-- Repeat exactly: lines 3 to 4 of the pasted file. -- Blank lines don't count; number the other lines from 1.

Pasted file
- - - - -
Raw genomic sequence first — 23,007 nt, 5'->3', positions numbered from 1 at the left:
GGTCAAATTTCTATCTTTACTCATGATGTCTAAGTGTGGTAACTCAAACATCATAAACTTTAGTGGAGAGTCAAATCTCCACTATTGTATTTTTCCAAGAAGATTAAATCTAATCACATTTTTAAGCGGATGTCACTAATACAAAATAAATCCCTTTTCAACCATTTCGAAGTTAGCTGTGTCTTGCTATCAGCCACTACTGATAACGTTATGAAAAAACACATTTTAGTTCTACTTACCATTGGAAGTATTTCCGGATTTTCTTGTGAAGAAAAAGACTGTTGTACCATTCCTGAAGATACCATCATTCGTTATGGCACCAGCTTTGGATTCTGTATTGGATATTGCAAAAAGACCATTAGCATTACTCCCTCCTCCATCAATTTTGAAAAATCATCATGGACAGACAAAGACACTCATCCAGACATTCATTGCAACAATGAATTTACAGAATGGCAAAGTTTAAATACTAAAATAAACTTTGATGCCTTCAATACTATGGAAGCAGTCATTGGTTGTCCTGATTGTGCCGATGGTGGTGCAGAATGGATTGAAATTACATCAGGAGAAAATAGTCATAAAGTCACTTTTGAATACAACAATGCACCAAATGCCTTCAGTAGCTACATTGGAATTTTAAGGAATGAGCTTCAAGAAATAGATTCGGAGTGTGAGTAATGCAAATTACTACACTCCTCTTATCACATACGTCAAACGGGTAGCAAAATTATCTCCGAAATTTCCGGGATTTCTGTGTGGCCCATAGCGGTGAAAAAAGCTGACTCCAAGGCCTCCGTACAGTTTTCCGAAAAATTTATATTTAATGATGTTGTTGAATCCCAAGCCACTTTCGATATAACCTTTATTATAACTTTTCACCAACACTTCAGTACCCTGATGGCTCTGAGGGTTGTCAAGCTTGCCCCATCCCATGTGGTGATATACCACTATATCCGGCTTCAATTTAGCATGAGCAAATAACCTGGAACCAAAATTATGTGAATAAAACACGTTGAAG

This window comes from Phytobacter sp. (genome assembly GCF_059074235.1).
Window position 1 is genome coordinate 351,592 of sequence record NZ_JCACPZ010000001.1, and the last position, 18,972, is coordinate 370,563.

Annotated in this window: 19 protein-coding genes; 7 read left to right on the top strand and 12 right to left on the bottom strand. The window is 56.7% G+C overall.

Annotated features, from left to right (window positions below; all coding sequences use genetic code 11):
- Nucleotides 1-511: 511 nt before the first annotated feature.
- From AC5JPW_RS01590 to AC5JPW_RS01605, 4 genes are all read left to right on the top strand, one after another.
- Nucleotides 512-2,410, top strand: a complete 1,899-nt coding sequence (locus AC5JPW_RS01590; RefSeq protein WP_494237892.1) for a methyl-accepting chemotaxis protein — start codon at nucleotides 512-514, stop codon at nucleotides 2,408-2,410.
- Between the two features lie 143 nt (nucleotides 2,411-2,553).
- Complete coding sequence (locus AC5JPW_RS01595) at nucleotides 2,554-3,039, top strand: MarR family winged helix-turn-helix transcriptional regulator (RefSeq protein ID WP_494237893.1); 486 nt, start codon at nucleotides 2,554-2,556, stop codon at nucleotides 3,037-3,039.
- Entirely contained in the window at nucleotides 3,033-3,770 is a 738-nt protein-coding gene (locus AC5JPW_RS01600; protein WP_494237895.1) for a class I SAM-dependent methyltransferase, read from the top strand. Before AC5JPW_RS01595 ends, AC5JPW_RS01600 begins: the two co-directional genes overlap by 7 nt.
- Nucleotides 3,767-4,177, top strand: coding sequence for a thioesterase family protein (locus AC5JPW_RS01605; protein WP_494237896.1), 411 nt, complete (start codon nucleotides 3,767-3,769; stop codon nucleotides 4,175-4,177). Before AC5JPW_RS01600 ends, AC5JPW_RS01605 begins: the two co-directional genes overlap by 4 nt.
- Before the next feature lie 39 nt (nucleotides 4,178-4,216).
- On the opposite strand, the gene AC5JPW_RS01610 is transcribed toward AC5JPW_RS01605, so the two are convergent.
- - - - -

This window comes from Phytobacter sp. (genome assembly GCF_059074235.1).
Window position 1 is genome coordinate 351,592 of sequence record NZ_JCACPZ010000001.1, and the last position, 18,972, is coordinate 370,563.